Paper Technologies, Digital Technologies: Working with Early Modern Medical Records
The Edinburgh Companion to the Critical Medical Humanities
Edinburgh University Press
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Kassell, L. (2016). Paper Technologies, Digital Technologies: Working with Early Modern Medical Records. Edinburgh University Press, The Edinburgh Companion to the Critical Medical Humanities. https://www.repository.cam.ac.uk/handle/1810/252514
This is the author accepted manuscript. The final version is available from Edinburgh University Press via https://edinburghuniversitypress.com/book-the-edinburgh-companion-to-the-critical-medical-humanities.html
This chapter is about what happens when historians use digital technologies to understand paper technologies. It is prompted by my work on one of the largest surviving sets of medical records in history, the casebooks of two early modern English astrologers. While the medical encounter has become a defining moment in medical humanities, historians of medicine have a longer tradition of using casebooks, observations and other forms of medical records to write histories that foreground the patient. These documents were produced through conventions of observing, remembering, recording and retaining records of cases. They are rich in quantitative data and qualitative description, in data and voice, and digital analysis allows us to navigate and analyze them, especially through visualization techniques. Yet, I argue, just as what constitutes a medical record needs to be historically, critically assessed, so we need to reflect on what it means to render these paper documents into a digital form.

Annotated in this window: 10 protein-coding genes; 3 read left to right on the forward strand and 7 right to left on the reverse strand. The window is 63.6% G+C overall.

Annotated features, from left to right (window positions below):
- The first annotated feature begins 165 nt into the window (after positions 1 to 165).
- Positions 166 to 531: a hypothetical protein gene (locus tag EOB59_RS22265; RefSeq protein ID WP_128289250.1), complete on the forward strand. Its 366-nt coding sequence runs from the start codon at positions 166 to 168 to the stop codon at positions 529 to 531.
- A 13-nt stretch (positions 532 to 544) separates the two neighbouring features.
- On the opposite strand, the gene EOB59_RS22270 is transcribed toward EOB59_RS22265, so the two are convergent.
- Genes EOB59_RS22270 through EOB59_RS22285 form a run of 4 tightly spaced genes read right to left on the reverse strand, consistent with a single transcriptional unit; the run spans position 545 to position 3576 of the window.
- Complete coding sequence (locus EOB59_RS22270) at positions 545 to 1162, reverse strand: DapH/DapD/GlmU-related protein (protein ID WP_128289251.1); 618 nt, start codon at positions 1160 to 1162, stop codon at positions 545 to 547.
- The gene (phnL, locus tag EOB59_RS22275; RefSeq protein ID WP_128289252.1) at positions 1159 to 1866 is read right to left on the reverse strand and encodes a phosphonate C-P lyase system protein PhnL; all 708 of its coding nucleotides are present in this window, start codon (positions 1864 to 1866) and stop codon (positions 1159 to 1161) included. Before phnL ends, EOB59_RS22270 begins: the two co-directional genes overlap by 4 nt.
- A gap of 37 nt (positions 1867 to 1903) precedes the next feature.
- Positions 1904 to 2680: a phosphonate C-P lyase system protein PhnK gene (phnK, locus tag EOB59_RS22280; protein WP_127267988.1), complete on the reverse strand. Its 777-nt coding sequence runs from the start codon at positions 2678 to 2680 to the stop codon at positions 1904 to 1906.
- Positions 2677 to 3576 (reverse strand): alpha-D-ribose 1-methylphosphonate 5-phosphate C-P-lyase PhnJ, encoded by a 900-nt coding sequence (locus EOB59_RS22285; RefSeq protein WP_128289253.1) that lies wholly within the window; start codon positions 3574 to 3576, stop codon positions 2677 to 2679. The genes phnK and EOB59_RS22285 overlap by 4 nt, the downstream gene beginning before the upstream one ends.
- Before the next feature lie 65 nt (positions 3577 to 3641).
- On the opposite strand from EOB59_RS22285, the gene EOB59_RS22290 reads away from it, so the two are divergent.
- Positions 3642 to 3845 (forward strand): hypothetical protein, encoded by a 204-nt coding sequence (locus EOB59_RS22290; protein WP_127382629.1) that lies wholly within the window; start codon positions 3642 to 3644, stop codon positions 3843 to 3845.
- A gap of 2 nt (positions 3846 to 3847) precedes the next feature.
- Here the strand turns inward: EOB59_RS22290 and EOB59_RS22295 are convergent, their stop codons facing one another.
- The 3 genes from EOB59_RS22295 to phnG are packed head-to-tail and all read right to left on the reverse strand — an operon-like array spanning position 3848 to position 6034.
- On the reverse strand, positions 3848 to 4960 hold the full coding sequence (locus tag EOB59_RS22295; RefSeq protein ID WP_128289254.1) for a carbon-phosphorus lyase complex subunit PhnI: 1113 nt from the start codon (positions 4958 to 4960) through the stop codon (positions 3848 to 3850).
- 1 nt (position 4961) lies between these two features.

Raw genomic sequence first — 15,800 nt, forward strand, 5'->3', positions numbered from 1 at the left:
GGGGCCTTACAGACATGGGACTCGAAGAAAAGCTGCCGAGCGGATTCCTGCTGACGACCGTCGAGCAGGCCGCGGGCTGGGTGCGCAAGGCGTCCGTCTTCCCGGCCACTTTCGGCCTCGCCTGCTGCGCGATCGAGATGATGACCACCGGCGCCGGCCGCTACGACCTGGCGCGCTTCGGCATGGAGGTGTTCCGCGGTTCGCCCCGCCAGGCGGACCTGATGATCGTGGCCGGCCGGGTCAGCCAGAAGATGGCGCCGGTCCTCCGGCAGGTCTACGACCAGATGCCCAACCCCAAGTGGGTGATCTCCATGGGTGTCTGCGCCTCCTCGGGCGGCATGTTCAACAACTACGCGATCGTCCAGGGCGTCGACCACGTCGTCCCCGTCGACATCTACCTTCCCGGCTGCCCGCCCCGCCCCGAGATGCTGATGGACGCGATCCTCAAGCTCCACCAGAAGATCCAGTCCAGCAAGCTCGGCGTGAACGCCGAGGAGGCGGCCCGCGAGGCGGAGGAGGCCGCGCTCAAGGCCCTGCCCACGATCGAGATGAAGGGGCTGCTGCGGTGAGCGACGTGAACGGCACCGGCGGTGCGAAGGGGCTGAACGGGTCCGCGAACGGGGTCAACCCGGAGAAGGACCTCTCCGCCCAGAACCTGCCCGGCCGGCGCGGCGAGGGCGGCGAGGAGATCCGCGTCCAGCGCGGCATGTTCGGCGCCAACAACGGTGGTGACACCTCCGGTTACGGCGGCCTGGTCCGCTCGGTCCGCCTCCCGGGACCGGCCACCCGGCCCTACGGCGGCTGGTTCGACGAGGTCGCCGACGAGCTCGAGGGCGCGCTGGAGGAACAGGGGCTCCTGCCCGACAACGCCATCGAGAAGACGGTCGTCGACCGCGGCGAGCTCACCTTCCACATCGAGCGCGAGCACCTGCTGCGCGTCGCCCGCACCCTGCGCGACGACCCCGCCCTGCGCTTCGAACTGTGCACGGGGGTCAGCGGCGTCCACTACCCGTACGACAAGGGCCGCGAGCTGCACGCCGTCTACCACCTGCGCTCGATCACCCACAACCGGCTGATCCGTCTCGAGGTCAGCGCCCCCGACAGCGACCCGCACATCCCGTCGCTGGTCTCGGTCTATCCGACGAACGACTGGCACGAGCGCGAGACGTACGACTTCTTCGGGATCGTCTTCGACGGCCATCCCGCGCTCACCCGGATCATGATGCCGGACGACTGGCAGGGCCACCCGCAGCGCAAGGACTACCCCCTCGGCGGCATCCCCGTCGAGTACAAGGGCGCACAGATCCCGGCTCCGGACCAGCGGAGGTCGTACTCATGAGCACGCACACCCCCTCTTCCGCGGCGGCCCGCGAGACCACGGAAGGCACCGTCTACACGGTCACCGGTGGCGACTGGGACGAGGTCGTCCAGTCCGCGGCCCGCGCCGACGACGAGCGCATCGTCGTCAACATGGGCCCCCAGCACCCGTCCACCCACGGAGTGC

medical records, casebooks, patients, medical encounter, digital humanities, data visualization
Work towards this chapter was supported by the Wellcome Trust through a Programme Grant for the Casebooks Project  and a Strategic Award on Generation to Reproduction .
This record's URL: https://www.repository.cam.ac.uk/handle/1810/252514